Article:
Tuesday 12 March 2013, 7.00pm for 7.30pm (Light refreshments available from 7.00pm)

Training Centre TC103, Elwes Building, University of Gloucestershire, The Park, Cheltenham, GL50 2QF

Free and open to all. No booking required.

Arthur Lawrence, Consultant, CEng FBCS.


Early computers were very slow and only had tiny amounts of memory available compared to today's machines. For example the PDP15 could have between 4 and 131 kilowords of memory and typically shipped with only 16 k-words of memory. To maximise memory and speed up processing, optimisation was common. With today's ultra-high speed processors and seemingly limitless amounts of memory (most machines have more than 1 Gb of memory and 1 Tb disks are fairly common) it is a little surprising that compilers still optimise code for increased execution speed and reduced memory usage. The use of optimisers in real time systems can introduce errors into code.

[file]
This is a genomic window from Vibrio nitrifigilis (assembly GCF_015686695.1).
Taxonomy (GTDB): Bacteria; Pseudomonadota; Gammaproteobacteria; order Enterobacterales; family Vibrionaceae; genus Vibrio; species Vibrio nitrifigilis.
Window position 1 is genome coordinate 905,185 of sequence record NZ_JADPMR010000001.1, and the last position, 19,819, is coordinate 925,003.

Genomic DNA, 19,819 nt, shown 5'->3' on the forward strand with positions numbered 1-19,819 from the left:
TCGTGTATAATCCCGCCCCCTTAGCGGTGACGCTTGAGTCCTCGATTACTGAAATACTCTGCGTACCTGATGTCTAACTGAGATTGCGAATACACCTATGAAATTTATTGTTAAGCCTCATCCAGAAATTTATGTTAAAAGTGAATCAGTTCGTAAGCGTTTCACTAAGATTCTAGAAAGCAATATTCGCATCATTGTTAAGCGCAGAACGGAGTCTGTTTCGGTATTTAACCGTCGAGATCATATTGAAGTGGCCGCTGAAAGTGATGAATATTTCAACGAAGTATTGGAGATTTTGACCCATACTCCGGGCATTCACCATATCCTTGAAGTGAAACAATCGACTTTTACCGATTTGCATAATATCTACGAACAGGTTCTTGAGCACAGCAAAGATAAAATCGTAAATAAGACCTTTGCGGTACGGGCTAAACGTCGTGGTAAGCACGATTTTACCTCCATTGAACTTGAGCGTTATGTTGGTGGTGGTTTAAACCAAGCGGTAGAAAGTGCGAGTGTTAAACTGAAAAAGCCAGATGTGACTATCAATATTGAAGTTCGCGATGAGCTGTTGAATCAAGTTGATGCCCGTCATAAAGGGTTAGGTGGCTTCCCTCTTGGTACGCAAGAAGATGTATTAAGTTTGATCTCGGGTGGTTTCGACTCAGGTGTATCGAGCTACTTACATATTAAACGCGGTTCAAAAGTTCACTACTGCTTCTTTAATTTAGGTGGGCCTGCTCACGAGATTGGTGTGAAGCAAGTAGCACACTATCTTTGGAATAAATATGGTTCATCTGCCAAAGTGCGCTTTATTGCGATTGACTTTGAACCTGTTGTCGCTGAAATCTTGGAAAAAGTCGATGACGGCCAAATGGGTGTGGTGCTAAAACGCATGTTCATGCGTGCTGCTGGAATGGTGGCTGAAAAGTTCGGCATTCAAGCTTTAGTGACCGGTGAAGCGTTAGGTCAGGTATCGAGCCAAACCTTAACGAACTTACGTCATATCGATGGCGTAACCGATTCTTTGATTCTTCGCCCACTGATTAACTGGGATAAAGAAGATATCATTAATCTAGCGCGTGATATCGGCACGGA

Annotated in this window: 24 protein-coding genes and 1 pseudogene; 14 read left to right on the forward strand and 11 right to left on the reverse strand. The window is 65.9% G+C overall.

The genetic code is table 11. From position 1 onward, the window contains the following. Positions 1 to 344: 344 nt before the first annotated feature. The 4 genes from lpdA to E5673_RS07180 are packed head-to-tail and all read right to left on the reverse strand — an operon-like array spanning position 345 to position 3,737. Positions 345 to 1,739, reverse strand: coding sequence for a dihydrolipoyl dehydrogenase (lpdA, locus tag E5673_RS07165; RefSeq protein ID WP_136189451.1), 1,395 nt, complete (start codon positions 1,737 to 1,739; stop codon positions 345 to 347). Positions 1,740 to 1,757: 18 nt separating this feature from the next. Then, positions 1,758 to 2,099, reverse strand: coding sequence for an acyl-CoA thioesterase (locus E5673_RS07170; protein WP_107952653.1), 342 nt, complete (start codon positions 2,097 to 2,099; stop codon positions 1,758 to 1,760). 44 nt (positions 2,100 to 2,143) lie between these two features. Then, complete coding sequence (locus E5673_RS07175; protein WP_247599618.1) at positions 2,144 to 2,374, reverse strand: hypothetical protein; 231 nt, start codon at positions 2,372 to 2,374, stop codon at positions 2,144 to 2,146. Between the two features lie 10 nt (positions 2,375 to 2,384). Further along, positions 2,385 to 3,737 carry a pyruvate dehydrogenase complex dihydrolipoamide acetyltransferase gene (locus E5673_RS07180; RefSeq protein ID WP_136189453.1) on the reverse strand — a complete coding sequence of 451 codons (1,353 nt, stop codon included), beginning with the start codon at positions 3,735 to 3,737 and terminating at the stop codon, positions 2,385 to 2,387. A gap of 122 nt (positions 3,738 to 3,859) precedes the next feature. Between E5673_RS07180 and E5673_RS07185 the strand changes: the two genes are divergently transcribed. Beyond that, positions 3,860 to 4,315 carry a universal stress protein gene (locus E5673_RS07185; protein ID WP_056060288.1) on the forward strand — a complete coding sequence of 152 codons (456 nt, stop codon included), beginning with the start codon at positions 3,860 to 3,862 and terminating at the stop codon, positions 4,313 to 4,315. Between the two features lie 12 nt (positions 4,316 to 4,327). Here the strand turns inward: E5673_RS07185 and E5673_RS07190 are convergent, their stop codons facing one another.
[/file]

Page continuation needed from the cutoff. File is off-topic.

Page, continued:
This talk will examine the optimisation process and will describe some erroneous code produced by optimisers that has been discovered during the course of a research project.